New prior methods for better solutions of inverse problems


We develop new Besov prior methods to overcome the non-smoothing problem for inverse problems.

Inverse problems are the procedures of determining causal relations from observations. In science inverse problems are the mathematical theory and the numerical analysis of problems, where an unknown quantity is estimated from indirect observations. One important application of inverse problems is medical imaging where examples of inverse problems are X-ray Computed Tomography, Electrical Impedance Tomography, and Magnetic Resonance Imaging. In X-ray Computed Tomography the body of a patient is emitted by X-rays, and then by solving an inverse problem a picture of the patient’s interior is computed. This method is often used to detect cancer, strokes, and other diseases.

When solving inverse problems, the typical challenges to overcome is the sensitivity of the solution with respect to noise in the measurements, insufficient measurements, and inaccuracy in the mathematical models. These challenges all contribute to error and uncertainty in the solution of the inverse problem, which in the worst case can lead to a wrong solution that for example could lead to a misdiagnosis of cancer.

To solve the challenges of inverse problems one can, apply a Bayesian approach to the inverse problem, where the observations and the unknown quantity are modelled as random variables. This approach makes it possible to impose prior knowledge to the problem through the prior distribution of the unknown. The measurement noise and various sources of errors in the problem are described using the likelihood function, and then we can quantify the uncertainty of the solution by computing the posterior distribution.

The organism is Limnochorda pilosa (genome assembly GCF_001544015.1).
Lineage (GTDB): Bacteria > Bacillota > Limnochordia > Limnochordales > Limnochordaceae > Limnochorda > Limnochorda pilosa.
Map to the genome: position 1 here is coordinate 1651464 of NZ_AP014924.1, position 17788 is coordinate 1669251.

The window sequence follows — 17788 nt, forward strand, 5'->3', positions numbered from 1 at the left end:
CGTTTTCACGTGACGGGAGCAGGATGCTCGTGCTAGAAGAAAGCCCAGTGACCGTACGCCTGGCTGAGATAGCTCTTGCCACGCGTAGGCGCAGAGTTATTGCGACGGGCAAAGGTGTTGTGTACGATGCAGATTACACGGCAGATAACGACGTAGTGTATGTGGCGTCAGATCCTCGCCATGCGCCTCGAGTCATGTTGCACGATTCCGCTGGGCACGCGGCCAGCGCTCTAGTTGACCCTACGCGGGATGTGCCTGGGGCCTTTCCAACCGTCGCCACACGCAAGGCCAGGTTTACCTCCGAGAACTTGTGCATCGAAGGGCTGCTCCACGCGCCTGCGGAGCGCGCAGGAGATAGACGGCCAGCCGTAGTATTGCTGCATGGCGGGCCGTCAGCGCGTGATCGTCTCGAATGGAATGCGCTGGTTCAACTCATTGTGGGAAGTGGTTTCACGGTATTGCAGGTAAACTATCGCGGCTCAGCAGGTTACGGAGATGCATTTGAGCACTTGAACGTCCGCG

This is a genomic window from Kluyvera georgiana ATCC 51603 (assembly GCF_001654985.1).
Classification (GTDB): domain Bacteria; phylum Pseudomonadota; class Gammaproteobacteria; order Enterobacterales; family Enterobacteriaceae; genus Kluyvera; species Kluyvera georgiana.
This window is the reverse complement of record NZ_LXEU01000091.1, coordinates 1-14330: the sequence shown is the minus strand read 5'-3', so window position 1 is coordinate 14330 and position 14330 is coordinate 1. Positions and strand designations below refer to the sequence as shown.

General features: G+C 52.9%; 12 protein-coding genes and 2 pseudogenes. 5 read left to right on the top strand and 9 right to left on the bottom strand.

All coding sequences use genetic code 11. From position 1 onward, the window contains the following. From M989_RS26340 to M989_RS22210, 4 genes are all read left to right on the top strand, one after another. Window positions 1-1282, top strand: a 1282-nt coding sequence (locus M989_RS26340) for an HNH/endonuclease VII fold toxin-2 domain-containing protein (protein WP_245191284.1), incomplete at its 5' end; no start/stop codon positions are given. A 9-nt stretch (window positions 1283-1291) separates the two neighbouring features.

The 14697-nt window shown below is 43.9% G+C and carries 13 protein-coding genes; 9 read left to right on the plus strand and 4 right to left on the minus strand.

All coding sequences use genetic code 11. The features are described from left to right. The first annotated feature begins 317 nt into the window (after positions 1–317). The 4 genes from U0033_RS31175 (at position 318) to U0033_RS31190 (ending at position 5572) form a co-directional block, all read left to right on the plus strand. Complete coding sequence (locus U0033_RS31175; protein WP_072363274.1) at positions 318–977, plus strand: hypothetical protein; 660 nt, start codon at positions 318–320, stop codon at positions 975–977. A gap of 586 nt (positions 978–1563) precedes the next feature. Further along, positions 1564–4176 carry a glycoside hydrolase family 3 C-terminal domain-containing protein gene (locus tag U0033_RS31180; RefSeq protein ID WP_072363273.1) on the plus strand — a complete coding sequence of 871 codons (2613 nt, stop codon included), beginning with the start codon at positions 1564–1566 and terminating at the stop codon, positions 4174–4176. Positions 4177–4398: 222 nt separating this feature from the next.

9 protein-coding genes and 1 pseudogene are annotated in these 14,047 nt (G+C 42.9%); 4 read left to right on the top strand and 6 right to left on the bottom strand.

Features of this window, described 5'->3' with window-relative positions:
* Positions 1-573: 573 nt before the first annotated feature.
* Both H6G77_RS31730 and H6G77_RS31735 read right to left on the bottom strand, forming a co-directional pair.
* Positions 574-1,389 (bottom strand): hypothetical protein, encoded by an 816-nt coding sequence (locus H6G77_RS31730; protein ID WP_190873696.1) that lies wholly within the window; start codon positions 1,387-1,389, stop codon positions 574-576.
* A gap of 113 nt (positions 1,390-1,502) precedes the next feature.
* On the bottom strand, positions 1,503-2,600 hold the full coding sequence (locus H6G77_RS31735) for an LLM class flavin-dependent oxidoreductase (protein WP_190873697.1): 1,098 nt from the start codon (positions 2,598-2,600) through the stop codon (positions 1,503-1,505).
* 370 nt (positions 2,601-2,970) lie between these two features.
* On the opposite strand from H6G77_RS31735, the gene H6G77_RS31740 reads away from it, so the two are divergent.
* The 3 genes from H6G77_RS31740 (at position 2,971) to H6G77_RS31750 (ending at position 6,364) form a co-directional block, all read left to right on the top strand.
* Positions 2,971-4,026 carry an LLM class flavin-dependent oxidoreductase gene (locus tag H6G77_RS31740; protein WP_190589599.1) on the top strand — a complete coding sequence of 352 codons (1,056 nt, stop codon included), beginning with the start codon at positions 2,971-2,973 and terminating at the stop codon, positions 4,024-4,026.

The prior distribution of the unknown describes our belief about the solution without taking measurements into account. For example, we could assume the solution to be smooth, piecewise constant, or having a complicated non-smooth pattern. The prior distribution is a valuable tool for solving ill-posed inverse problems where the choice of prior is crucial for reducing error and uncertainty in the solution. Most of the research for Bayesian inverse problems focuses on Gaussian priors. Gaussian priors are applicable for many problems and are well understood and has fast computational properties. The problem with Gaussian priors is that it is a poor model of non-smooth behavior that occurs for example in the detection of edges in image reconstruction problems.

One way to overcome the non-smoothing problem of Gaussian priors is to use Besov priors, which is the focus of this PhD project. The Besov prior is constructed as a generalization of the Gaussian prior, and the core is that Besov functions can be expanded as a weighted wavelet expansion which through different choices of Besov parameters can be used to characterize smooth and non-smooth functions.

In this PhD project we want to investigate the flexibility of the Besov prior in the choice of parameters and basis, to understand the limitations and practical use for Besov priors. In addition, we want to extend the definition of the Besov measure to possibly other domains and expansions to make it applicable to more problems, while keeping the important properties of the Besov prior.

PhD project

By: Andreas Horst

Section: Scientific Computing

Principal supervisor: Yiqiu Dong

Co-supervisor: Jakob Lemvig

Project title: Inverse problems with Besov priors

Term: 01/06/2022


Andreas Horst
PhD student
DTU Compute
+45 29 86 84 01


Yiqiu Dong
Associate Professor
DTU Compute
+45 45 25 31 08


Jakob Lemvig
Associate Professor
DTU Compute
+45 45 25 30 51